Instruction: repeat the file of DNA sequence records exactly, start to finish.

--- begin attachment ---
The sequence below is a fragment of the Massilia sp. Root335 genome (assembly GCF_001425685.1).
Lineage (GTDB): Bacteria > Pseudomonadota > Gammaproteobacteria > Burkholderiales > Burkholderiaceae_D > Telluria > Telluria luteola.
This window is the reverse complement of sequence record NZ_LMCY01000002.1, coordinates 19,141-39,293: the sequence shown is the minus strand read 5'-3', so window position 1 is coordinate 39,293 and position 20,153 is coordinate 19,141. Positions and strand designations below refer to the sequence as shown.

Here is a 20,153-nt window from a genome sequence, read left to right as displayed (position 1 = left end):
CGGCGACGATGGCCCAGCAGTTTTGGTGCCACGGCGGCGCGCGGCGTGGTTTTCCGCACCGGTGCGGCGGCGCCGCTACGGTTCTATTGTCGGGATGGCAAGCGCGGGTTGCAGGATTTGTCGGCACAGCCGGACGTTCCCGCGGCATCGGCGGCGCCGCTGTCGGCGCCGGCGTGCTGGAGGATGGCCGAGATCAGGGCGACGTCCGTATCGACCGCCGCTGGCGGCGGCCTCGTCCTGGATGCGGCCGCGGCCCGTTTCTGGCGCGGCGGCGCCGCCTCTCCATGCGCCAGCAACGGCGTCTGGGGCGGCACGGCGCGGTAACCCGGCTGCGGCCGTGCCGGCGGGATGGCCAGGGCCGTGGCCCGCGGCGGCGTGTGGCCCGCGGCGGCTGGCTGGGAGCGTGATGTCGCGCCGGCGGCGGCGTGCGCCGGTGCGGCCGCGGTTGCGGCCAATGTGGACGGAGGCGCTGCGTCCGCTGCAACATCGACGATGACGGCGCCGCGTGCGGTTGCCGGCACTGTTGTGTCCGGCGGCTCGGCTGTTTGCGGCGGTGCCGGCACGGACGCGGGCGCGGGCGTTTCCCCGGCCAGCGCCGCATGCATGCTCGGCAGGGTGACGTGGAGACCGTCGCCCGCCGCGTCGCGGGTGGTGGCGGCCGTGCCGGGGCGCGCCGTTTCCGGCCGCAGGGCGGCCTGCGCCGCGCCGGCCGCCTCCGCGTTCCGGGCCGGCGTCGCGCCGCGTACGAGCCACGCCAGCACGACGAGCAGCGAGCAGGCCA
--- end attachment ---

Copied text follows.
The sequence below is a fragment of the Massilia sp. Root335 genome (assembly GCF_001425685.1).
Lineage (GTDB): Bacteria > Pseudomonadota > Gammaproteobacteria > Burkholderiales > Burkholderiaceae_D > Telluria > Telluria luteola.
This window is the reverse complement of sequence record NZ_LMCY01000002.1, coordinates 19,141-39,293: the sequence shown is the minus strand read 5'-3', so window position 1 is coordinate 39,293 and position 20,153 is coordinate 19,141. Positions and strand designations below refer to the sequence as shown.

Here is a 20,153-nt window from a genome sequence, read left to right as displayed (position 1 = left end):
CGGCGACGATGGCCCAGCAGTTTTGGTGCCACGGCGGCGCGCGGCGTGGTTTTCCGCACCGGTGCGGCGGCGCCGCTACGGTTCTATTGTCGGGATGGCAAGCGCGGGTTGCAGGATTTGTCGGCACAGCCGGACGTTCCCGCGGCATCGGCGGCGCCGCTGTCGGCGCCGGCGTGCTGGAGGATGGCCGAGATCAGGGCGACGTCCGTATCGACCGCCGCTGGCGGCGGCCTCGTCCTGGATGCGGCCGCGGCCCGTTTCTGGCGCGGCGGCGCCGCCTCTCCATGCGCCAGCAACGGCGTCTGGGGCGGCACGGCGCGGTAACCCGGCTGCGGCCGTGCCGGCGGGATGGCCAGGGCCGTGGCCCGCGGCGGCGTGTGGCCCGCGGCGGCTGGCTGGGAGCGTGATGTCGCGCCGGCGGCGGCGTGCGCCGGTGCGGCCGCGGTTGCGGCCAATGTGGACGGAGGCGCTGCGTCCGCTGCAACATCGACGATGACGGCGCCGCGTGCGGTTGCCGGCACTGTTGTGTCCGGCGGCTCGGCTGTTTGCGGCGGTGCCGGCACGGACGCGGGCGCGGGCGTTTCCCCGGCCAGCGCCGCATGCATGCTCGGCAGGGTGACGTGGAGACCGTCGCCCGCCGCGTCGCGGGTGGTGGCGGCCGTGCCGGGGCGCGCCGTTTCCGGCCGCAGGGCGGCCTGCGCCGCGCCGGCCGCCTCCGCGTTCCGGGCCGGCGTCGCGCCGCGTACGAGCCACGCCAGCACGACGAGCAGCGAGCAGGCCA